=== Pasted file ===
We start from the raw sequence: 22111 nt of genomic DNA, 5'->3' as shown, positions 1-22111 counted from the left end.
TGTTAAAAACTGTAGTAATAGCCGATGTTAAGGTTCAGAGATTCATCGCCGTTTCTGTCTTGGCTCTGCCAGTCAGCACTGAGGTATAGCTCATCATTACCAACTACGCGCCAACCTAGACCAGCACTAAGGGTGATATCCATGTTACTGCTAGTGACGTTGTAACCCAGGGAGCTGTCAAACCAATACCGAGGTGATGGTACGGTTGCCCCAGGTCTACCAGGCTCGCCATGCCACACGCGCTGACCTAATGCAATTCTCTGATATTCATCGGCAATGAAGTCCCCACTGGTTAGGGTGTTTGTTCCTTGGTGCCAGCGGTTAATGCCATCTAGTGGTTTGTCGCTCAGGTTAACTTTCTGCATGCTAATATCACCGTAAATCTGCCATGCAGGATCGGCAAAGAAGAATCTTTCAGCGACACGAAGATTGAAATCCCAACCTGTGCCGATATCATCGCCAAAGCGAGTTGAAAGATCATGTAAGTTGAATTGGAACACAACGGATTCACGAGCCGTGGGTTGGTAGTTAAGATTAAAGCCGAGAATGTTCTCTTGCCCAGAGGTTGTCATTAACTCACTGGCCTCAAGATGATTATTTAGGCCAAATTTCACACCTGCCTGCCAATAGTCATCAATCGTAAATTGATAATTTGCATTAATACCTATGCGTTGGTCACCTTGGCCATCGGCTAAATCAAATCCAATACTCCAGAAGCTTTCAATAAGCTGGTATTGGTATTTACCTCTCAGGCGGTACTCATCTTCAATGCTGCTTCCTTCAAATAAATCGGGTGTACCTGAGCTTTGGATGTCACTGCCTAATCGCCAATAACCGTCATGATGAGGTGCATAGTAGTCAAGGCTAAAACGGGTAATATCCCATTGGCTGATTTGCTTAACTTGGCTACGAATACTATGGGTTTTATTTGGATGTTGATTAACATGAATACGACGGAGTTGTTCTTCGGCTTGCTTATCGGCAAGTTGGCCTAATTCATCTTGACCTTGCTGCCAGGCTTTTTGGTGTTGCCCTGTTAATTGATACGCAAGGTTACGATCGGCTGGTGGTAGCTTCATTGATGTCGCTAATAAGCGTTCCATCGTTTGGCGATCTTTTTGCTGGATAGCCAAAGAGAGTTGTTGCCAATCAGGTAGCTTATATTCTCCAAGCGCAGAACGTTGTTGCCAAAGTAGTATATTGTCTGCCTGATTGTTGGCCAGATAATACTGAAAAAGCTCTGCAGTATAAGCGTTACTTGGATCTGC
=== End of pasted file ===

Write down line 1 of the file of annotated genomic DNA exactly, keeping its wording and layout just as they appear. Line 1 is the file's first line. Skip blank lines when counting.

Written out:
We start from the raw sequence: 22111 nt of genomic DNA, 5'->3' as shown, positions 1-22111 counted from the left end.